Incidentally, when Thole returns, the Mets likely will have a Mike Nickeas or Rob Johnson issue to sort out in terms of whom to demote. Johnson does have a minor league option remaining though, so he -- like Nickeas -- does not need to be exposed to waivers if the Mets decide to go that route and retain Nickeas at the major league level as Thole's complement.

(Read full post)

Mets morning briefing 5.13.12

May, 13, 2012
David Wright lifted his average to .402 with a 4-for-6 performance that included a homer and three RBIs. And the Mets rebounded from a series-opening late-inning meltdown to beat Miami, 9-3, on Saturday at Marlins Park.

Sunday's news reports:

R.A. Dickey was drilled on the inside of the right wrist on a pitch from Ricky Nolasco while the knuckleballer batted in the fifth inning. Dickey said he did not believe X-rays would be necessary, but he noted he was curious how the wrist would feel this morning. Read more in Newsday, the Star-Ledger, Daily News, Post and Record.

• Read game recaps, including coverage of Wright's big game, in the Record, Post, Daily News, Newsday, Star-Ledger and Times.

• My take on Wright: It's becoming increasing clear he will remain a Met long term:

After this season, once Chipper Jones has retired, you will be able to count on Antonio Alfonseca's right hand the number of active players who have appeared in more major league games than David Wright and done so in only one uniform. Derek Jeter. Todd Helton. Ichiro Suzuki. Michael Young. Jimmy Rollins. Brian Roberts. And it is difficult to envision Wright, who has logged 1,136 games as a New York Met, moving elsewhere and getting sidetracked from ascending that list.

Read the full column here.

Jose Reyes went 4-for-5 -- all singles -- in the loss. He is now hitting .256. "I got four hits today, but I'm still not quite where I want to be," Reyes said, according to Mark Herrmann in Newsday. "But it's getting close."

Mike Kerwick in the Record offers a reminder that the next wave of pitching -- Matt Harvey, Jeurys Familia and Zack Wheeler -- will be given time to develop in the minors and not rushed soon to the big leagues. Writes Kerwick:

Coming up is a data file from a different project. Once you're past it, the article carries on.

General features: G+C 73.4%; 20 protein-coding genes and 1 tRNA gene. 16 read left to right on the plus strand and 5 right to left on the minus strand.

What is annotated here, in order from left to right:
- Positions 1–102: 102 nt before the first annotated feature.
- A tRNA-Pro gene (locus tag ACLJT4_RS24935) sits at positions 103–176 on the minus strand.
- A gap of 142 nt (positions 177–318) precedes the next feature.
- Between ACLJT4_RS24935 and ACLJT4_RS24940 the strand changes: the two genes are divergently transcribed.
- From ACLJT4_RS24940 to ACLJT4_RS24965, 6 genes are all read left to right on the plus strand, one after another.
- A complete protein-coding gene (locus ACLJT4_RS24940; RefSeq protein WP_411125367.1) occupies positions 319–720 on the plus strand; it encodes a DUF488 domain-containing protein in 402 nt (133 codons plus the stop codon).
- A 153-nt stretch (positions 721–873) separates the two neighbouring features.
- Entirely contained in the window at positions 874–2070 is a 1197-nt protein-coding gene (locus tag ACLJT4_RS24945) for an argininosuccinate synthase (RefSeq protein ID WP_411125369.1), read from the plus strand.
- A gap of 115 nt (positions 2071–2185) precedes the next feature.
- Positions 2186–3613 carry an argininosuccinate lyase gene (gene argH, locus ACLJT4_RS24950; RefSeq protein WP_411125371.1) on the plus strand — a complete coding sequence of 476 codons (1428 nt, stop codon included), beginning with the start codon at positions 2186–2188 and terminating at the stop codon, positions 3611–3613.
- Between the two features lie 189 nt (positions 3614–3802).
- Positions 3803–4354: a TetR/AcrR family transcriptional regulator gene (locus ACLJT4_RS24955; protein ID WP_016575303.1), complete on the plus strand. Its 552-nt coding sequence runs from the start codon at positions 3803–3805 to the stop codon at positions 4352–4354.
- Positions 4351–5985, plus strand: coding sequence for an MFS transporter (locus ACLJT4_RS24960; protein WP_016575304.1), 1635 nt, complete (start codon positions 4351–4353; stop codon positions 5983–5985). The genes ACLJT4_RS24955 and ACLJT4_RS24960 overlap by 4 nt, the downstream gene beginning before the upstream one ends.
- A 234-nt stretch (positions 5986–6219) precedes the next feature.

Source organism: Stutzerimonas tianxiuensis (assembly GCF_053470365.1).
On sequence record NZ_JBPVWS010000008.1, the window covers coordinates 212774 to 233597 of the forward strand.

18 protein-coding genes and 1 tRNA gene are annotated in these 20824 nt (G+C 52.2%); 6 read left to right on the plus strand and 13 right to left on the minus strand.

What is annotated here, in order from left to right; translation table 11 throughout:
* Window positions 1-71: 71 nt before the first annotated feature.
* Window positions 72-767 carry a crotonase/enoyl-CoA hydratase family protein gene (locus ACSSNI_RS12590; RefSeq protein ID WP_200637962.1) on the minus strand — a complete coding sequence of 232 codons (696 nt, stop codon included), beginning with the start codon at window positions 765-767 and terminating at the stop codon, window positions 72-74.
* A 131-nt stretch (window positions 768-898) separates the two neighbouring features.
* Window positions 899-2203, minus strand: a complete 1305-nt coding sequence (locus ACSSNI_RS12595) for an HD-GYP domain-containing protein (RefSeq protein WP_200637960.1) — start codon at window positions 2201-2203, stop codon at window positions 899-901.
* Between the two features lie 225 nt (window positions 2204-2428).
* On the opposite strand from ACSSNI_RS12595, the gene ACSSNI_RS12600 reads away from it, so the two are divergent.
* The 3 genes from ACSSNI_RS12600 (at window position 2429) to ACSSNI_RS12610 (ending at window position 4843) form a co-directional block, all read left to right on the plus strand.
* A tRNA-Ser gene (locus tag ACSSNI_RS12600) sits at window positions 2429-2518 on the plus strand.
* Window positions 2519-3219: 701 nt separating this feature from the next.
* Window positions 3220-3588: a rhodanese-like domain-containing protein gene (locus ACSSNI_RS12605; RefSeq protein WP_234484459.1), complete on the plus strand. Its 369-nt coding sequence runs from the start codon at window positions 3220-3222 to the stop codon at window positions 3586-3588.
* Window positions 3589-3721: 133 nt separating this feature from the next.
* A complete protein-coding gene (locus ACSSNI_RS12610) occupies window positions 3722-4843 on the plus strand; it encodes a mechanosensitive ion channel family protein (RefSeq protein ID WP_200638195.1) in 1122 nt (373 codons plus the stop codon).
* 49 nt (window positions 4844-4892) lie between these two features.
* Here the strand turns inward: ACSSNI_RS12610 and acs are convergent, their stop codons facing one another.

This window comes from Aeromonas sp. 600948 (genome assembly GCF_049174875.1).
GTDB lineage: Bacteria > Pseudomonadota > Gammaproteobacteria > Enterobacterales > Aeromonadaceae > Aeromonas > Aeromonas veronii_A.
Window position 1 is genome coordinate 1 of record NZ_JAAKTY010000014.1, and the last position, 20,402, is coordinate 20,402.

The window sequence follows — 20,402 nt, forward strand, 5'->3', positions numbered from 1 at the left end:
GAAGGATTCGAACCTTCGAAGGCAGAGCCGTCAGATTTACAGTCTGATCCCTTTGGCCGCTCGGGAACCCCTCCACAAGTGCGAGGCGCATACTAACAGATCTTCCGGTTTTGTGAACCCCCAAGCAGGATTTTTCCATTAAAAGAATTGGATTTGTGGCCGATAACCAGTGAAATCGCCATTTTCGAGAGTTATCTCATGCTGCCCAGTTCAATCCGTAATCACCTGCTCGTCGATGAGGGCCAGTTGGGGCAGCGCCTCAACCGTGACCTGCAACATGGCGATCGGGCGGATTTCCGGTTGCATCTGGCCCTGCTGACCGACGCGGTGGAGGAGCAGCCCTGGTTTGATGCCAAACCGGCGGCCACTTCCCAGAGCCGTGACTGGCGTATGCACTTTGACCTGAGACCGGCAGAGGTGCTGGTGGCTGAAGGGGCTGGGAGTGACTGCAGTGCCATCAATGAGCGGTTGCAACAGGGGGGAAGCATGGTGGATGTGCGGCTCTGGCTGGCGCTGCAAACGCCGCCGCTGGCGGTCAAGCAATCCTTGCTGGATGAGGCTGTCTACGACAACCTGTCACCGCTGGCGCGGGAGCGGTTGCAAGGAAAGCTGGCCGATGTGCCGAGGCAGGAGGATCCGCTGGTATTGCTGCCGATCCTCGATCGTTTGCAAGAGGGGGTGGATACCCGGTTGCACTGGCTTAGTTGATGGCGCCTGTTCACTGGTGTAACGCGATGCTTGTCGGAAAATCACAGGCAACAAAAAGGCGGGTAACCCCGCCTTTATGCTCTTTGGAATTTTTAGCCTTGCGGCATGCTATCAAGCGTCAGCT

What the Mets pluck from this season is a bonus, a tribute to Mets manager Terry Collins' ability to coax the most out of three dominant starters (Johan Santana, R.A. Dickey, Jon Niese) and the top of his lineup (Is David Wright having a nice season or what?). Next season that changes. Expectations inflate. If at least one of those kids is not on the opening day roster, something will have gone wrong. For now: Patience, young Skywalker. The kids will get here, maybe even by season's end. Until then, put up with these short-term rental agreements. More-promising tenants will be here before you know it.

Charley Thurber, Albert Cordero and Travis Taijeron all homered in Savannah's 8-4 win at Hickory. Read Sunday's full minor league recap here.

Anthony McCarron in the Daily News profiles Octavio Dotel, who has played for 13 teams, including the Mets, his original organization. Dotel's April 7 appearance for the Detroit Tigers allowed him to pass Matt Stairs, Mike Morgan and Ron Villone for the major league record for most uniforms donned, according to the Daily News. Writes McCarron:

He chuckles when someone suggests he pursue an endorsement deal with Samsonite, the luggage company. “It’s easy for me,” Dotel says of the record, which he embraces and even admits he looked forward to holding. “Some guys, it might be difficult, but for me, going from one city to another city, one stadium to another stadium, one team to another team, it’s normal.”

Dwight Gooden, Rusty Staub, Howie Rose and Evan Roberts will serve as judges, along with one later addition, for the May 27 revival of Banner Day, according to the Daily News.

Daniel Murphy discusses his relationship with God, his engagement and dealing with the pressures of baseball with Andy McCullough in the Star-Ledger.

TRIVIA: Who produced the first Mets hit at Marlins Park?

Saturday's answer: Mike Marshall has the single-season major league record for relief appearances. Marshall appeared in 106 games with the Los Angeles Dodgers in 1974.



Bartolo Colon
11 3.85 125 161
BAD. Murphy .299
HRL. Duda 23
RBIL. Duda 70
RD. Murphy 71
OPSL. Duda .834
ERAJ. Niese 3.47
SOZ. Wheeler 148